When Yoga Gets Boring; 6 Ways to Refresh Your Practice

Oct 04, 2017

Free Home Practice Guide! If you didn't already receive my new 16-page Home Yoga Practice Guide, you can DOWNLOAD IT HERE! It’s full of practical tips and suggestions to support your independent practice, and includes  a pose syllabus and practice sequences if you have 15, 30 60 minutes or more. I hope you enjoy it!

With all that's going on in our world, I thought I couldn't write about yoga this week. It felt superfluous and even self-indulgent to talk about practice amidst the tragedies we are dealing with these days. However, the truth is that yoga is precisely what allows me to build resilience in the face of struggle. Practice is what restores my inspiration when I'm feeling hopeless and calms my agitation so I can show up for others in a way that is truly helpful. It's actually what I need to do most. So, here's to continuing to think about practice and continuing to practice, even when it feels hard.

6 ways to Overcome Boredom in Practice

One of the big challenges longtime practitioners face is how to keep practice time stimulating and fresh. Of course, you want practice to become ‘routine’ in the sense that it happens regularly. Yet, if you’re always do the same thing day in and day out, eventually practice can begin to feel uninspired and boring.  Like any long-term partnership, your relationship with your practice needs attention and thought in order for it to remain a satisfying and meaningful part of your life.

Experimenting with different modes of practice and even exploring other movement modalities can create the variety that helps keep yoga enjoyable and interesting. It’s a crucial part of maintaining your enthusiasm for practice over the long term and maximizing the benefits of your practice time. When you consciously create situations to confront your tendencies your nervous system will be stimulated, proprioception will be enhanced and your mind will become more alert. Here are some ideas on how to do that:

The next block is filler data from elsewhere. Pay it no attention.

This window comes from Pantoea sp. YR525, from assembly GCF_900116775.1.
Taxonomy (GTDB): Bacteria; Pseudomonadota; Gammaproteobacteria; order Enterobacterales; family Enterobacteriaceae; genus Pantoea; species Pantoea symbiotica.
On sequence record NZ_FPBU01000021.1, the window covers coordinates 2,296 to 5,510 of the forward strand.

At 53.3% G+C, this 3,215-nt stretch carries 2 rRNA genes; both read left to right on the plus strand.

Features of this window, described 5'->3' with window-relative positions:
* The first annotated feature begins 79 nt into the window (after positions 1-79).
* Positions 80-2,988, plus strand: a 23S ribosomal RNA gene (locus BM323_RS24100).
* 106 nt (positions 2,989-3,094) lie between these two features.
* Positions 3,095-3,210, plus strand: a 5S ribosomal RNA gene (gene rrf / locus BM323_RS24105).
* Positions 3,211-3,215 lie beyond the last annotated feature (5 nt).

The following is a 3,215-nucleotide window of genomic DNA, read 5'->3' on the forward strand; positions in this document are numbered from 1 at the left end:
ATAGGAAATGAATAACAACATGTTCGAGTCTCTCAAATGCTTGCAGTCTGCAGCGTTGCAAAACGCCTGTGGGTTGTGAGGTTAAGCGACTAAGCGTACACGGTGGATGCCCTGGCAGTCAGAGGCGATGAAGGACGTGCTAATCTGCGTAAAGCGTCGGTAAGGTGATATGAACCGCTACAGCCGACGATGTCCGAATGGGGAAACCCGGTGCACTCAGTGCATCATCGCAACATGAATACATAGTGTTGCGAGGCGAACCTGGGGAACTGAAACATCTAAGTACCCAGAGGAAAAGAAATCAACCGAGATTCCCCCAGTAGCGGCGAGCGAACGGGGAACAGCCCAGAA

1. Challenge Yourself

Finding ways to skillfully and appropriately challenge yourself in asana doesn’t have to mean working toward harder, more "advanced" poses. It definitely doesn’t mean struggling, forcing or pushing your body beyond what’s appropriate. It doesn’t necessarily even mean doing more. Rather, challenge in asana can mean:

  • Varying the poses you practice by planning the content and focus of your practice to focus on a different class of poses each day or each week.

  • Regularly practicing poses you don’t prefer. This is one of the benefits of working through a syllabus of poses over time.

  • Confronting your tendencies by practicing different variations of or using different prop supports for poses you usually practice to challenge your body in a different way.

  • Changing the speed of your usual way of practicing. Do more, quickly. Do less, slower and deeper.

2. Have a practice buddy

Even if you don’t converse or interact very much, just the presence of another person in the room can shift your usual approach and stimulate a fresh engagement with your practice.